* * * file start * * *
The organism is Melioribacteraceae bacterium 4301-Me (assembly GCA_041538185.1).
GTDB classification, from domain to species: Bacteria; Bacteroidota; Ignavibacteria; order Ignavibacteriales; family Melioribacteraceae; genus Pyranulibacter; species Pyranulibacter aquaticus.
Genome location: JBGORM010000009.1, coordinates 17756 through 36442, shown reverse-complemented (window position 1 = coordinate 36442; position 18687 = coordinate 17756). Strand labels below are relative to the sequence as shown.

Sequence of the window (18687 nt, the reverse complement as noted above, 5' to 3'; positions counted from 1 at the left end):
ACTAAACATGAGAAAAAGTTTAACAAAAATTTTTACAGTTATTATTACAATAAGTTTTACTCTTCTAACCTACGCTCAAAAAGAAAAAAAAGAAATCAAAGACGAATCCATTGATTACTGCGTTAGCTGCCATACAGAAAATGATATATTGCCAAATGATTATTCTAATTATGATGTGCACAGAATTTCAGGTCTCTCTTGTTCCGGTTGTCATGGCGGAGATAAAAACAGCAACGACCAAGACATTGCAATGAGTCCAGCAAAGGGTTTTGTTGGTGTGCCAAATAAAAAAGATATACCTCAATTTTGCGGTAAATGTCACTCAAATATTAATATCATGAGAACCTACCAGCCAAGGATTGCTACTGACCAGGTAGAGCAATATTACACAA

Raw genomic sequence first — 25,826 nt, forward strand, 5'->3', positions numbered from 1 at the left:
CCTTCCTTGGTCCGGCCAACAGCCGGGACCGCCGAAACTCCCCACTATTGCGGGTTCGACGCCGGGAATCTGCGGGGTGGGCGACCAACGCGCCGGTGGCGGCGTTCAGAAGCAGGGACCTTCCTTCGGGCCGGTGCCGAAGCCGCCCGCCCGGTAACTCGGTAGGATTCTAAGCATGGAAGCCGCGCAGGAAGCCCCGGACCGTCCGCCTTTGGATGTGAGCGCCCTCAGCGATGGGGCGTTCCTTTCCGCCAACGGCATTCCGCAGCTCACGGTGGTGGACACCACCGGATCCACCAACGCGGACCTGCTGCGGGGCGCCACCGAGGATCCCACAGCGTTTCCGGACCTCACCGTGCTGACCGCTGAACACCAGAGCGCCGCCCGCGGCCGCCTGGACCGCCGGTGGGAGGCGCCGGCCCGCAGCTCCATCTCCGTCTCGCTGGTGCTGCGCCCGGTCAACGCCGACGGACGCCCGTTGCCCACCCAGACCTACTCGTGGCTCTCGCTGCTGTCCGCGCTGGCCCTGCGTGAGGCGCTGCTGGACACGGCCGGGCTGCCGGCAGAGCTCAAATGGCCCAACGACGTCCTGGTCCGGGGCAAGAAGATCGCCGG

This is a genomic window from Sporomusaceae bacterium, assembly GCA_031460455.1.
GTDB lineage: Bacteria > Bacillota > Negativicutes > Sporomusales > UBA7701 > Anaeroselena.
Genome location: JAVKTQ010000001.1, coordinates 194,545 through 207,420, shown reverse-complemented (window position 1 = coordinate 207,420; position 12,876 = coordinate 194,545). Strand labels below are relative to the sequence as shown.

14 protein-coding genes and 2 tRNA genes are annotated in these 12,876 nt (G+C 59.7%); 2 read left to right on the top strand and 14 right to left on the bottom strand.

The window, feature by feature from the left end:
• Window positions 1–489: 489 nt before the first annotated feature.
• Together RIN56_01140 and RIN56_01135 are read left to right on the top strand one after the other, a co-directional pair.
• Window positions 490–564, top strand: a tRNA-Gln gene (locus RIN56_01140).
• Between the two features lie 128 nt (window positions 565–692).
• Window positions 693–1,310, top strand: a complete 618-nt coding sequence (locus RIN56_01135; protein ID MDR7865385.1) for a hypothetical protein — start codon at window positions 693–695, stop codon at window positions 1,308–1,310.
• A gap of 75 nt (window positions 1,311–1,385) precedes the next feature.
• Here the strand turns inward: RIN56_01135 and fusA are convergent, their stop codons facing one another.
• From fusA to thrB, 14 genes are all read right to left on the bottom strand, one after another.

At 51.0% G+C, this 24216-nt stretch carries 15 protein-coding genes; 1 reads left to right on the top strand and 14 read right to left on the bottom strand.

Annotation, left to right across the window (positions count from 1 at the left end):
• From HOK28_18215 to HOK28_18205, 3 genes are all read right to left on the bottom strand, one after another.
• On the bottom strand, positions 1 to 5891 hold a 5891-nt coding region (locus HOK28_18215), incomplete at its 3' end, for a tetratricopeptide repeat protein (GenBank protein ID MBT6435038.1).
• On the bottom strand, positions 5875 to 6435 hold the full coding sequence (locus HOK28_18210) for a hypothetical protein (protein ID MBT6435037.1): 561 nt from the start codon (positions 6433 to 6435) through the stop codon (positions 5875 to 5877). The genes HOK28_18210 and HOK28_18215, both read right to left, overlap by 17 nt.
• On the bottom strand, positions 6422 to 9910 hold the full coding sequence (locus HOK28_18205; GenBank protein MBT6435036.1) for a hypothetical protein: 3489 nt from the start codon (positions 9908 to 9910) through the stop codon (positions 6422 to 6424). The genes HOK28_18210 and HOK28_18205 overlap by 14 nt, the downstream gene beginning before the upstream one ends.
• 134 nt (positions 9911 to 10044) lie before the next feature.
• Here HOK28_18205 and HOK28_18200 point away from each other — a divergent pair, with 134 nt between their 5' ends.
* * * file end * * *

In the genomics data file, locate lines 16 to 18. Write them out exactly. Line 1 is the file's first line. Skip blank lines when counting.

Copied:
• Between the two features lie 128 nt (window positions 565–692).
• Window positions 693–1,310, top strand: a complete 618-nt coding sequence (locus RIN56_01135; protein ID MDR7865385.1) for a hypothetical protein — start codon at window positions 693–695, stop codon at window positions 1,308–1,310.
• A gap of 75 nt (window positions 1,311–1,385) precedes the next feature.